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Japan and Taiwan Exports Improve from May to June
Japan's and Taiwan's exports declined at slower paces in June 2009, compared to the last eight to twelve months. The fall in Japanese overseas sales went from 40.9 percent in May to 35.7 percent in June compared to the same time in 2008, reported the Finance Ministry in Tokyo. The Ministry of Economic Affairs in Taiwan said that exports in May had fallen 20.14 percent and the decline slowed in June, to total about 10.91 percent fall in exports compared to 2008. The slowing decline of exports means that the economy in the U.S and Europe are perking up, said Tony Phoo, an economist at Standard Chartered Bank in Taipei. Exports are always linked to the exchange rate of a country's currency. The yen weakened against the dollar, going from 94.30 to 93.59, as signs of improvement in exports gave investors incentives to buy riskier assets abroad. Exports are important for the two countries, since their significant growth before the recession was due to fast increases in exports. Chief statistician, Huang Ji-Shih from the Ministry of Economic Affairs expects Taiwan's exports to begin rising in the last three months of 2009.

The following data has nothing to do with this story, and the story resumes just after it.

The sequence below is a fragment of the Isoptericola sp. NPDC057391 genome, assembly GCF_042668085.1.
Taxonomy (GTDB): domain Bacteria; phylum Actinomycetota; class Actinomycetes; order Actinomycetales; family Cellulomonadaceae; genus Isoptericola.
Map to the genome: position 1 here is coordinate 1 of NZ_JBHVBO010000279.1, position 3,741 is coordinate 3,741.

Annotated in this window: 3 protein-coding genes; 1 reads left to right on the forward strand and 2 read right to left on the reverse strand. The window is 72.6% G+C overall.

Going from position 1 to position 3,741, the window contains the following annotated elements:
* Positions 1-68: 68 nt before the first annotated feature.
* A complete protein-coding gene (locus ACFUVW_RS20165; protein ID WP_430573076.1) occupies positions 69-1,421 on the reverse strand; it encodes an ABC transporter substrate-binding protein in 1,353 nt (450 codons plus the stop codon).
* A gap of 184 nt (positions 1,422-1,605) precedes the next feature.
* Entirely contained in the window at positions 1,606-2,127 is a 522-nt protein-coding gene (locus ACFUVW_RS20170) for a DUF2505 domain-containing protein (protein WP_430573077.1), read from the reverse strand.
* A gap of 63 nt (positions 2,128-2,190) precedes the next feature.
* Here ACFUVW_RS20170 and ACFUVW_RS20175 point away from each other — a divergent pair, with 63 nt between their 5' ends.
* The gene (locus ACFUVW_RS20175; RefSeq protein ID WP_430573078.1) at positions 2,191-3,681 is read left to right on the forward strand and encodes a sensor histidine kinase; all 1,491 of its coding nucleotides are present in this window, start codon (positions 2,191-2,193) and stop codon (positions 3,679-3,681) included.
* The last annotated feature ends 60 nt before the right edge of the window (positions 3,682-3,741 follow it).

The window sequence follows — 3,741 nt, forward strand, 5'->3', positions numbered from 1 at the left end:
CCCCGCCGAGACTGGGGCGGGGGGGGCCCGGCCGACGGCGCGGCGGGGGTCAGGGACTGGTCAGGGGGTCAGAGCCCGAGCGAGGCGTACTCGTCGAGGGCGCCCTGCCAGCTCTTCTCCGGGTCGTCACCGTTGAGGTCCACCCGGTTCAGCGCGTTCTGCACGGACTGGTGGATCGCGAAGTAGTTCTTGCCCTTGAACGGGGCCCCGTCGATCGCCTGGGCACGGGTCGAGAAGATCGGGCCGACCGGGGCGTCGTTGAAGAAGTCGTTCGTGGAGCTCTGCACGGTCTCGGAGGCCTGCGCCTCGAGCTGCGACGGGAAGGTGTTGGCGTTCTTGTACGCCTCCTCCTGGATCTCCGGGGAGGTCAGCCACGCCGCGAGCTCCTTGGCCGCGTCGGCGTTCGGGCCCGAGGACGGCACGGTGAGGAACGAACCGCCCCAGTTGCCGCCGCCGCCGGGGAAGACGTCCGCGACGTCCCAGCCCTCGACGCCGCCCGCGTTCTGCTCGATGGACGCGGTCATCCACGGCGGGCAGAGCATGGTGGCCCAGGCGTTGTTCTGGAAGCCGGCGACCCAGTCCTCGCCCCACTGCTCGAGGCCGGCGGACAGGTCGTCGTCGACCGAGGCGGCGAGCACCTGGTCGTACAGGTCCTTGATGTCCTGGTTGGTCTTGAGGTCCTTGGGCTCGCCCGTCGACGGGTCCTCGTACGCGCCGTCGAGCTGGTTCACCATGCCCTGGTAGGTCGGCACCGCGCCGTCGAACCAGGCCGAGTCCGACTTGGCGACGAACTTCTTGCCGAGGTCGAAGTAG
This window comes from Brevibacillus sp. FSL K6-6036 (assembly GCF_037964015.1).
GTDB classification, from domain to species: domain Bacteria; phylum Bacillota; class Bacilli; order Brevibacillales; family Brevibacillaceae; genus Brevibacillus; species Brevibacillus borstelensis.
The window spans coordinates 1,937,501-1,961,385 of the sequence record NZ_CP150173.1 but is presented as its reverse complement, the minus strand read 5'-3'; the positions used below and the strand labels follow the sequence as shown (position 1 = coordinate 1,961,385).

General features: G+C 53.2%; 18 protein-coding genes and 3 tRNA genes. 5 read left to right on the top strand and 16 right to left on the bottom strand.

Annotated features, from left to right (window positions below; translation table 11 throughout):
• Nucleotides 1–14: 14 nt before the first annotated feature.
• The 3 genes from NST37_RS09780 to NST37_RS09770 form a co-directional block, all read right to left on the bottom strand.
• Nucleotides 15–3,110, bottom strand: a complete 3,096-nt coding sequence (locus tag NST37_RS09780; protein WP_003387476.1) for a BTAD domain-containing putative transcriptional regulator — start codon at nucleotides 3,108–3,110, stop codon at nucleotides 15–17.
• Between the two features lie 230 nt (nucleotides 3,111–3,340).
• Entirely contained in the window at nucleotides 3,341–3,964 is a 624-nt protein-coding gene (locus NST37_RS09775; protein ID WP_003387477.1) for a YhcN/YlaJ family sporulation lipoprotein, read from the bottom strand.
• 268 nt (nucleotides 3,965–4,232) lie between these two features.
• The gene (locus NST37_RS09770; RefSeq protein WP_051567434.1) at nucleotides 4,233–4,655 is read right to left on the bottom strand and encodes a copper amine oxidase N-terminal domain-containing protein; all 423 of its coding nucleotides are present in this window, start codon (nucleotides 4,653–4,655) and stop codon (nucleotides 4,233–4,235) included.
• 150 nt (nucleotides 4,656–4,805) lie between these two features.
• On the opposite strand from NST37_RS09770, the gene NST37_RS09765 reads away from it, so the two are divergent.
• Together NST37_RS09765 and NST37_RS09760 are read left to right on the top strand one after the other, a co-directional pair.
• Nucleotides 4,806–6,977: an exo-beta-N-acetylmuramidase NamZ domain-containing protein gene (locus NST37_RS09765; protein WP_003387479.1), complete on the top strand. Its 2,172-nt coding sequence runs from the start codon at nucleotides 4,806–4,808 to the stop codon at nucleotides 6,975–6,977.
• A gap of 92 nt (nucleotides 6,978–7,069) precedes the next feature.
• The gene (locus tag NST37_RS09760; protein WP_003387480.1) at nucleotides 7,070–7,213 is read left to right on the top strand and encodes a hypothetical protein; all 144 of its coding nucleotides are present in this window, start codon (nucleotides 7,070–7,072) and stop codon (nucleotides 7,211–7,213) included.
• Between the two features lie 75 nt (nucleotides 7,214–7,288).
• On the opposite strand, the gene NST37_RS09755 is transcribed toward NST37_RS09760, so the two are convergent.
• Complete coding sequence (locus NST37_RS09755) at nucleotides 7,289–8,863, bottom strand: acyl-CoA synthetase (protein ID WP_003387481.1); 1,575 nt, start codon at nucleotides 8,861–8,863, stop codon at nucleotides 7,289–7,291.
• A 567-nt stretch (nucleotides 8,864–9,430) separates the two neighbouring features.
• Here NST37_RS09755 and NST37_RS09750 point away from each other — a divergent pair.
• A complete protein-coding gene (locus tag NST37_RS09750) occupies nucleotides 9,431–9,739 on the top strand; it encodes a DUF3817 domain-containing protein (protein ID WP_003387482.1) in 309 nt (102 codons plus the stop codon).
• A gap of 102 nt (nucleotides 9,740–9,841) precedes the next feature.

Japan's exports fell in June at the slowest pace this year and orders for Taiwanese shipments declined the least in eight months, adding to evidence that Asia's economies are on the road to recovery. Japanese overseas sales dropped 35.7 percent from a year earlier, easing from a 40.9 percent decline in May, the Finance Ministry said in Tokyo. Orders for Taiwan exports, an indication of shipments in one to three months, fell 10.91 percent from a year earlier, easing from a 20.14 percent retreat in the previous month, the Ministry of Economic Affairs said in Taipei. Worldwide stimulus worth $2.2 trillion has stabilized demand and boosted shipments for exporters including Komatsu Ltd. and Taiwan Semiconductor Manufacturing Co. East Asia's rebound from the worst global recession since the Great Depression may be "V-shaped," the Asian Development Bank said today. "The slowdown in the exports decline is signaling a potential pick-up in the U.S. and Europe," said Tony Phoo, an economist at Standard Chartered Bank in Taipei. "China is driving the pickup in demand." The Nikkei 225 Stock Average rose 0.7 percent at the close in Tokyo, taking its gains to 39 percent since reaching a 26- year low on March 10. The yen weakened to 94.30 per dollar from 93.59 before the report as the improvement in exports encouraged investors to buy higher-yielding assets abroad. Taiwan's benchmark Taiex index is the world's ninth best performer this year, advancing 52 percent. Taiwan's dollar was little changed at NT$32.985 against the U.S. currency. Auto Parts, Chips Japan's trade slump eased in all of the country's main markets. Exports to China fell 23.7 percent from a year earlier, the smallest drop since October, led by improving demand for steel, auto parts and chips. Shipments to the U.S. declined 37.6 percent, the least since December, and sales to Europe slid 41.4 percent, also the best this year. "You have to search to find either a region or a product that isn't recovering," said Richard Jerram, chief economist at Macquarie Securities Ltd. in Tokyo. "What's happening is going to be positive for consumer demand and positive for corporate investment." In Singapore, exports dropped the least in nine months in June, while South Korea's shipments fell at the slowest pace in eight months. The Bank of Japan last week raised its assessment of the economy for a third month, citing rebounds in trade and factory production as the reasons that "economic conditions have stopped worsening." Trade accounted for most of Japan's growth during the country's most recent expansion, a six-year stretch that ended in October 2007. China, Hong Kong The value of Taiwan's export orders rose to $27.94 billion last month from $25.17 billion in May, today's report showed. In the first half of the year, export orders fell 23.28 percent from a year earlier, compared with a 25.85 percent drop in the January-to-May period. Huang Ji-shih, chief statistician at the Ministry of Economic Affairs, expects export orders to start rising again in the fourth quarter. Export orders to China and Hong Kong from the island combined fell 10.49 percent last month, compared with a 17.65 percent drop in May. Analysts surveyed by Bloomberg predict the rebound in Japanese exports helped the world's second-largest economy expand an annualized 2.4 percent in the three months ended June 30. That would end four consecutive quarters of negative growth that shrunk gross domestic product down to its 2003 size. 'Driving Force' China's 4 trillion yuan ($586 billion) stimulus package is feeding demand for Japan's heavy equipment, autos and materials. The market this year surpassed the U.S. as Japan's biggest. "There's no doubt China has been a driving force for Japan's exports," said Masamichi Adachi, senior economist at JPMorgan Chase & Co. in Tokyo. "Manufacturers will probably continue to increase production amid the improvement in exports, and that's good for the economic outlook." Komatsu's sales of construction machinery in China will probably jump about 40 percent this month, Chairman Masahiro Sakane said today at a business conference. Japan's biggest maker of earthmovers expects China to grow to about 15 percent of total sales this business year, from 10 percent in 2008. Taiwan Semiconductor, the world's biggest made-to-order chipmaker, said sales in June were 5.3 percent higher than in May. The company is a bellwether for the electronics industry because it makes chips for products ranging from mobile phones to games consoles.read source article